Action and dynamism were central to IBB’s appeal. He helped give urgency to the idea of pursuing a national purpose—a great Nigeria mission. He is, and remains a powerful symbol of a lost moment, of a soaring idealism and hope that later generations still try to recover. Like all humans, leaders and all presidents, he had successes and failures. Till date, he remains the only ex-President on par with our founding fathers who has influenced our National Development, although the mischievous press would prefer to vilify him and downplay his iconic achievements. Some of the signature projects of his administration include: Lagos 3rd Mainland Bridge, Abuja-Kaduna-Kano dual carriage way, Phase 1 & II of Federal Secretariat Complex in Abuja, 6 Military Barracks in Abuja, International Conference Centre (ICC), ECOWAS Secretariat, Aso-Rock Presidential Villa, expansion of Nnamdi Azikiwe International Airport Phase I & II, construction of NNPC Towers in Abuja, Defence Guest House, Radio House, Defence Headquarters, NNPC, CBN and FCDA Staff quarters, National Women Development Centre (NWDC), Ministerial Quarters (Ministers’ Hill), official residential quarters in Maitama, Asokoro, Wuse, Garki and Federal Secretariats Complexes across the 30 States. His administration also constructed Jebba and Shiroro Hydro Electricity Dams, Niger Dock, Itakpe-Ajaokuta-Warri Standard-Gauge Rail, Aluminium Smelter Plant in Akwa-Ibom State, construction and commissioning of Gusau, Suleija, Makurdi, Minna, Yola and Gombe PPMC Depots which were all functional even after living office.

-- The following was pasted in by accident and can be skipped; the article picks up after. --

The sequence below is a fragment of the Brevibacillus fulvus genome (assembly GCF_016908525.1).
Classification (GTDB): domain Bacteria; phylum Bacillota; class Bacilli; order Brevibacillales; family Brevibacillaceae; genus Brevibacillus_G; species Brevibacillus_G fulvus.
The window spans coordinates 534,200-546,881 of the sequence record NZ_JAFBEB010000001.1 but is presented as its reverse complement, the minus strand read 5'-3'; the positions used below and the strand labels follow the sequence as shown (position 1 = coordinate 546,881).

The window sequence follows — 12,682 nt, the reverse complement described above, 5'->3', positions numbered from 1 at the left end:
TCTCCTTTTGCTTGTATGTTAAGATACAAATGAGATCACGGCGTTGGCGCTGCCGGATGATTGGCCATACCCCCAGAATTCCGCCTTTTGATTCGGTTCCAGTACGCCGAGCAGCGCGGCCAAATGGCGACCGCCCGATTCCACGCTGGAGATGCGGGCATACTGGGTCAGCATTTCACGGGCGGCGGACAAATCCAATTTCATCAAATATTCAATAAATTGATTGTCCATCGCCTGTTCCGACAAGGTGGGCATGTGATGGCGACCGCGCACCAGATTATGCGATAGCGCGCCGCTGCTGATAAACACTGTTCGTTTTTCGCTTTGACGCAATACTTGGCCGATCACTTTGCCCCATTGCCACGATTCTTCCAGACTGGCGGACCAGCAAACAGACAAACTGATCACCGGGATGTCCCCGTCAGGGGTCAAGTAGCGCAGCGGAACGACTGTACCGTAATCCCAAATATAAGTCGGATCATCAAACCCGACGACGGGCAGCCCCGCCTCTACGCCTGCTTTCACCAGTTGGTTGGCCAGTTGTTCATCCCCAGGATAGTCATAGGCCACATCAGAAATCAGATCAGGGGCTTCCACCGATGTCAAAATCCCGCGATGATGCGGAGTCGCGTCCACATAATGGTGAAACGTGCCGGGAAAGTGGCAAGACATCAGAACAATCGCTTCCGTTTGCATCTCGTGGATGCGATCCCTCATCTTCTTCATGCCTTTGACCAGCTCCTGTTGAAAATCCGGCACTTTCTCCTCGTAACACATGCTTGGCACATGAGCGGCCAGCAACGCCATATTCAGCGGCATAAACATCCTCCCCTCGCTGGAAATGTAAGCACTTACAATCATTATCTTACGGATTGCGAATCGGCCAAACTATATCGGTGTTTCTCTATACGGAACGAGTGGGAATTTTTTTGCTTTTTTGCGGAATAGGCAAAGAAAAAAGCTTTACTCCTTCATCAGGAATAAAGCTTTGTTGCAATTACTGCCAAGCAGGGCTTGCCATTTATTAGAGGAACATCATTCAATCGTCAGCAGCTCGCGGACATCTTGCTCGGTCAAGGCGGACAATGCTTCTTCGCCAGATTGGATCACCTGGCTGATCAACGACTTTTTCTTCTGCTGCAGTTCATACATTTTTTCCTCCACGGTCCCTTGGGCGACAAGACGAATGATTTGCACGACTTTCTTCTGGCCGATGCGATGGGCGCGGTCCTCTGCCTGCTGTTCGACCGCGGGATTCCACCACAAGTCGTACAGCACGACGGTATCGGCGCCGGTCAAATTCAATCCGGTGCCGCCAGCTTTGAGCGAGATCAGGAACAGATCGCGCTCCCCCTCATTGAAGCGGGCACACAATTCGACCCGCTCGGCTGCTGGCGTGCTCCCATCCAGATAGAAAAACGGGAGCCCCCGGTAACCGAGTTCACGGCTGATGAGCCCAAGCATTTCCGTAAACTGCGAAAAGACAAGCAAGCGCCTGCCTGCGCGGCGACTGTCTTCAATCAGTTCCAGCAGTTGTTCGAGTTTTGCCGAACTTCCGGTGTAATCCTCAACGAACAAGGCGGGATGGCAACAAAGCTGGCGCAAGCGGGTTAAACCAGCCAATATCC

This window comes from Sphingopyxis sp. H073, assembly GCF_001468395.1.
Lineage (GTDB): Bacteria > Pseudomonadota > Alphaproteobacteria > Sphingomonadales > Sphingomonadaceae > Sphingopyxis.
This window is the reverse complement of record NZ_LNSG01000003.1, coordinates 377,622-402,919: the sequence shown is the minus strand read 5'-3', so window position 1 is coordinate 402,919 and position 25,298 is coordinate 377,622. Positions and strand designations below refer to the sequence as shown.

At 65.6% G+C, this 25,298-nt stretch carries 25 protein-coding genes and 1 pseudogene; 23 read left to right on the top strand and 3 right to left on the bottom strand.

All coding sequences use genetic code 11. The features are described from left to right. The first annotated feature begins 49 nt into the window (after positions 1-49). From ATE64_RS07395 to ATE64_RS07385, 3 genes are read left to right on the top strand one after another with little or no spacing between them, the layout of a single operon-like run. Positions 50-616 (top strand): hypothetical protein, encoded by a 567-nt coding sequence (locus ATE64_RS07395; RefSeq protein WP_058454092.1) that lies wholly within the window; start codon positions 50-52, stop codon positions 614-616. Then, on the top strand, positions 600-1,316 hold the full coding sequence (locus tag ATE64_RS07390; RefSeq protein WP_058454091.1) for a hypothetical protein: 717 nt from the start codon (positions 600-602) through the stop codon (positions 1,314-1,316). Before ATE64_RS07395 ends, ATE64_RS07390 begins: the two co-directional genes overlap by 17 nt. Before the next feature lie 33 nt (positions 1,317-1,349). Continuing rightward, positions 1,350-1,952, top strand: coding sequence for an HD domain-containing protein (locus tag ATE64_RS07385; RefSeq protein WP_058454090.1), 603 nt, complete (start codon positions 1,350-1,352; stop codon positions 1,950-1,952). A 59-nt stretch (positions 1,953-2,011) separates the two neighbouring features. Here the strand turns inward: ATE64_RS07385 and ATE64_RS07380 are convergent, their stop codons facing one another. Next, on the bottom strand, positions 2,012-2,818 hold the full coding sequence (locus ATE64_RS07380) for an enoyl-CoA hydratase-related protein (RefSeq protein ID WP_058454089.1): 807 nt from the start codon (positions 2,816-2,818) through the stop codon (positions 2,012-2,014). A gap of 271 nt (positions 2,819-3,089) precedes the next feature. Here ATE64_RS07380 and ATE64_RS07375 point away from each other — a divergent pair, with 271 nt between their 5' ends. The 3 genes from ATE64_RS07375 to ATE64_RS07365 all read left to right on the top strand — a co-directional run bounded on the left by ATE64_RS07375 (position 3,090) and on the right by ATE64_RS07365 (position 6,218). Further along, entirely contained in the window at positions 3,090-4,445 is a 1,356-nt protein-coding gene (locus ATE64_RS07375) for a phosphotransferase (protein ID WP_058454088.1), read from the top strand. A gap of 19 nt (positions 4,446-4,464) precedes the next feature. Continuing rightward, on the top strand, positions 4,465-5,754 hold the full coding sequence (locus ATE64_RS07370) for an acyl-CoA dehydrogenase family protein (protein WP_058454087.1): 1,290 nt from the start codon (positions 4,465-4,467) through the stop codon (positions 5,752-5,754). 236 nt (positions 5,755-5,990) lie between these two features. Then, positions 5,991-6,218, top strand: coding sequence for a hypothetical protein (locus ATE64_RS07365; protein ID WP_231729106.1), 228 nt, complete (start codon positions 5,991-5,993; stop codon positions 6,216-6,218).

Other monumental projects of his administration include; Supreme Court Building, Apo Legislative Quarters, Eleme Petrol Chemicals, Egbin Thermal Power Station, Challawa Gorge Dam, completion and commissioning of Teaching Hospitals at Kano, Sokoto, Maiduguri, Abuja and Irrua, Building of Escarvos-Lagos Gas Pipeline, construction of LNG Bonny, Katsina Airport, Minna Airport, IBB International Golf and Country Club and establishment of the following agencies; Anambara-Imo Basin, Cross River Basin, Lower-Benue Basin, Niger Delta Basin, Upper Niger Basin, Lower Niger Basin, Ogun-Osun Basin, Benin-Owena Basin, Oil Minerals Production Area Exploration Commission (OMPADEC), Petroleum Products Monitoring Company (PPMC), National Defence College (NDC), Nigeria Police Academy, National Commission for Colleges of Education (NCCE), Agency for Mass and Adult Education, Federal Road Safety Commission (FRSC) which many African Countries found as a model and adopted. The administration also constructed Jibia Dam, Gurara River Bridge in Muye Niger State and the link road to Gegu in Kogi State, Yaba Bridge in FCT, Zungeru Bridge in Niger State, Toja Bridge in Kebbi State, completion of Kaduna new Airport and Gusau Water Scheme. His administration is also credited with establishing of the following Universities; University of Uyo, Nnamdi Azikiwe University Akwa, University of Abuja, Federal Universities of Agriculture in Makurdi, Abeokuta, Umudike and Federal Colleges of Educations at Asaba, Bichi, Gusau, Umunze and Omoku. He is a reserved and pragmatic man who almost never revealed passion. Yet many people saw him—and still do—as an idealistic and, yes, passionate president who did his best to transform the nation. But in the eyes of many, this reticent man is a charismatic leader who, while in office served as a symbol of purpose and hope.